The apocalypse of the second wave has hit us hard. I, too, have been shaken and stunned into grief, at the cries of people hankering for medicines, oxygen and beds. Times were indeed devastating, and every heart longed to hear some good news, to overcome the despondency that had set in. The silver lining in the grim situation was the brave hearts helping others to rise above the storm.
News came in that an auto-rickshaw driver had sold his wife’s jewellery and bought an oxygen cylinder to help people gasping for breath. He would also stand in a long queue everyday to get the cylinder refilled. What motivated him to go through such a tedious process was that he had not conceded defeat at any step. Instead, he took up cudgels to fight against the tyranny of the pandemic.
My eyes welled up to hear about the 85-year-old gentleman who sacrificed his hospital bed for a younger person. ‘I have lived my life,’ was still ringing in my ears. He died three days later and lived in our hearts forever.
Such people were the true epitome of what James Lane Allen said, ‘Adversity does not build character, it reveals it.’ Their remarkable efforts assured us, that there was light at the end of the tunnel. It was heartening to see the gurdwaras stepping up the essential facilities for Covid patients. Such places of worship had become well-equipped hospitals and were rendering 24-hour service to one and all.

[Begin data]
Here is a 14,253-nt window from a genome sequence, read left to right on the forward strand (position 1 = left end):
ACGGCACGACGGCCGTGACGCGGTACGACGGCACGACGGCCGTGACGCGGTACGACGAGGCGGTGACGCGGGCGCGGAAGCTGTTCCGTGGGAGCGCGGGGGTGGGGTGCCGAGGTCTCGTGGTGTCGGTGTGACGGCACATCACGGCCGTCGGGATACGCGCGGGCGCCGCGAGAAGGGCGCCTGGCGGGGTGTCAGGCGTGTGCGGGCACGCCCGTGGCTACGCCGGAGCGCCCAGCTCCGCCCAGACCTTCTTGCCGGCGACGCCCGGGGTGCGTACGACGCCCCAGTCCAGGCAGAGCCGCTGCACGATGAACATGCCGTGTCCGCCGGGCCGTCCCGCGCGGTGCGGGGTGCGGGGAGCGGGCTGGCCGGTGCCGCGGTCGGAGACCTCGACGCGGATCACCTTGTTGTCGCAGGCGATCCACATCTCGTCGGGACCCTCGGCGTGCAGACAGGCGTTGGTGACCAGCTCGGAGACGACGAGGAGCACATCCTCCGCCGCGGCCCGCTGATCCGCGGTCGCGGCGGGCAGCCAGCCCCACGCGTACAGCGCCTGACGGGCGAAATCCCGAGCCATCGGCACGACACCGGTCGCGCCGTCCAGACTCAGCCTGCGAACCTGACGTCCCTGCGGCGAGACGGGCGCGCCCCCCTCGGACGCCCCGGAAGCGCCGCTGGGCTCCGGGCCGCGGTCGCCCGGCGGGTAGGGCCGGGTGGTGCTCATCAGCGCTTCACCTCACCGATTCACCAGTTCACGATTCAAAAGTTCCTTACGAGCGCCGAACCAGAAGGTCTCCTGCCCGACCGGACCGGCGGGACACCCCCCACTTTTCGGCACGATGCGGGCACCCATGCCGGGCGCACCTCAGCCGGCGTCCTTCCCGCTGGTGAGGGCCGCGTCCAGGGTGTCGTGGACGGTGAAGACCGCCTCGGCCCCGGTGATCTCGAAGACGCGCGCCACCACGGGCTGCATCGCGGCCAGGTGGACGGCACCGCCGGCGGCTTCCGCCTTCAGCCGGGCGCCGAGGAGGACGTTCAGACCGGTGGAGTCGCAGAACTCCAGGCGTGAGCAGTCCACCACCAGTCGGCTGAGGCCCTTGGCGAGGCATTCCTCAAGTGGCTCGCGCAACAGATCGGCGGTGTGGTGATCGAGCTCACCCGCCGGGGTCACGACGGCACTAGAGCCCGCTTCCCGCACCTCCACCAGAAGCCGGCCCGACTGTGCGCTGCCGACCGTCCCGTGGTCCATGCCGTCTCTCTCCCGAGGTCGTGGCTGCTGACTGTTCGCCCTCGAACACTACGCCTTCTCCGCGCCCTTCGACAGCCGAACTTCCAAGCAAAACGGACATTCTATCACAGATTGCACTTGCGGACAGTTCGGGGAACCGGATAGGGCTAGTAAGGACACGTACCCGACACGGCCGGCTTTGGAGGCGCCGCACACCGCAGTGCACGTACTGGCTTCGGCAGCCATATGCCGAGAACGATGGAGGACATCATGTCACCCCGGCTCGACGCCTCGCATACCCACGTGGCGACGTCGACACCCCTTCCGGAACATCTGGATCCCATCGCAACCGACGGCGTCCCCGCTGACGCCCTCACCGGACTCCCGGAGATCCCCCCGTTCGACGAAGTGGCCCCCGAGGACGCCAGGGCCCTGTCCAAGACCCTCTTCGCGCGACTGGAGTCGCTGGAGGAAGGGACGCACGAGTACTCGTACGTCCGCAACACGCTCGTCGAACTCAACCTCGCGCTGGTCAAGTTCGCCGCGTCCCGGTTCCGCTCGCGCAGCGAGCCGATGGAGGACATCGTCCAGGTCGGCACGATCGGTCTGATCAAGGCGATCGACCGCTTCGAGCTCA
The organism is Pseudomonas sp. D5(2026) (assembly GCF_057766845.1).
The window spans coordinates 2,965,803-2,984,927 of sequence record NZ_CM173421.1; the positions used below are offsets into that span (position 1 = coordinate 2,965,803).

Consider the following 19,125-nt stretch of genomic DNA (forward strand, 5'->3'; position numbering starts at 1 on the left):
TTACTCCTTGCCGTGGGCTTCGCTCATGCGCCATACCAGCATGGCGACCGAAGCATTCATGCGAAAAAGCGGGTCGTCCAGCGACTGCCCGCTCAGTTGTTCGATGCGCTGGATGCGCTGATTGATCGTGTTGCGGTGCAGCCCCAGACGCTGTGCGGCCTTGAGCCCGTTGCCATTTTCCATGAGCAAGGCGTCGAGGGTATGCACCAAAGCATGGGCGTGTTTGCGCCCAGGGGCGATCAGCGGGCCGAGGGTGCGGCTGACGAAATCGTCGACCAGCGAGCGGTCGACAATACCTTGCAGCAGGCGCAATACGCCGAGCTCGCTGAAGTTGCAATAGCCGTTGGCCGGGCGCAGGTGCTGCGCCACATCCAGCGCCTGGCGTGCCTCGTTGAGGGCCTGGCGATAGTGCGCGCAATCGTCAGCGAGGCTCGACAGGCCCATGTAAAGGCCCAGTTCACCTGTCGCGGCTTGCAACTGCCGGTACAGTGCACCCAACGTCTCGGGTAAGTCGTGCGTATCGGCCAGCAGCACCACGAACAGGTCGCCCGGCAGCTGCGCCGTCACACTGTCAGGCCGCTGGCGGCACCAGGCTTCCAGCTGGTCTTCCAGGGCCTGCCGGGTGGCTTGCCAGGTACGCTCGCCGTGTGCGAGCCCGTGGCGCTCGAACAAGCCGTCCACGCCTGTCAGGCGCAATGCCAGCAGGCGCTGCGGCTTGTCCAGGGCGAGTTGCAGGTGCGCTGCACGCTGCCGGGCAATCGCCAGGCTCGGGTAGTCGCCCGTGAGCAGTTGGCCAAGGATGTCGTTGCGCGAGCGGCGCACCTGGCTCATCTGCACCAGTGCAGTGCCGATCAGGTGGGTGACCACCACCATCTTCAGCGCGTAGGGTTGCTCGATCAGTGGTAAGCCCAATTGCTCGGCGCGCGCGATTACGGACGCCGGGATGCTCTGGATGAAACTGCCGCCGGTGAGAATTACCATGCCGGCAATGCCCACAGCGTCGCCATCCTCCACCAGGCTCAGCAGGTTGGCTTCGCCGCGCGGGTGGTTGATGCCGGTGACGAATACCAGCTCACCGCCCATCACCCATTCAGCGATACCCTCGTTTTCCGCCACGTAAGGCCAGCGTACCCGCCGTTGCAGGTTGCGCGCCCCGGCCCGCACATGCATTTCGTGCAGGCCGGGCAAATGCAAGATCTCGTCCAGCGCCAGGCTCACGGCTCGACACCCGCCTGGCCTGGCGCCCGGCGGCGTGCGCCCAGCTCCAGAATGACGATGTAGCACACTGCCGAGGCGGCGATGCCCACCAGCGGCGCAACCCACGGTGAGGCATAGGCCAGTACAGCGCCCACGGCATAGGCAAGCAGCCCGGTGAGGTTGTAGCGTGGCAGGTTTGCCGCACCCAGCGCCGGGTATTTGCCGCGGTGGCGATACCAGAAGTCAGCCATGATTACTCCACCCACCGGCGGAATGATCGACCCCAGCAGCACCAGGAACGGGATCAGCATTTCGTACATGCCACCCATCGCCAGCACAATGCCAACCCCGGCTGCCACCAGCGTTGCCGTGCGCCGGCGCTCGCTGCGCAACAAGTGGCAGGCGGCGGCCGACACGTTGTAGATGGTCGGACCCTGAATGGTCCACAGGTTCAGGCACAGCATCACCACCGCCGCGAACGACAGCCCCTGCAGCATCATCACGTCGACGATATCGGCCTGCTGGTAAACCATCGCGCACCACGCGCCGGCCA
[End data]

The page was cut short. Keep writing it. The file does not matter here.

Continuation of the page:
The frontline workers and the Covid warriors had left no stone unturned to save hundreds of lives. The world would forever remain indebted for their selfless efforts. Their elegant dance moves on social media immensely helped in bringing a smile to millions of faces.
The common people, too, got their act together. Housewives came forward to distribute home cooked food for those who were ill or had lost their jobs. My own house help stitched hundreds of masks to help the hardworking sanitary workers. Many recovering from Covid were quick to realise they could donate plasma and help save lives. One marvelled at the concern of the younger generation, too. A group of class VIII students came forward to adopt pet dogs who had been left alone due to the passing away of their owners. There were others who had the magnanimity of volunteering for the smooth cremation of the dead.
When I looked around, I felt the awakening of our conscience. It was touching to see that so much of brotherhood had flowed in our midst. For, the little deeds of kindness and little words of love were helping us in the darkest of times. Once again, we were required to remember that the darkest hour was just before dawn. All we needed was to hang on and keep the faith.
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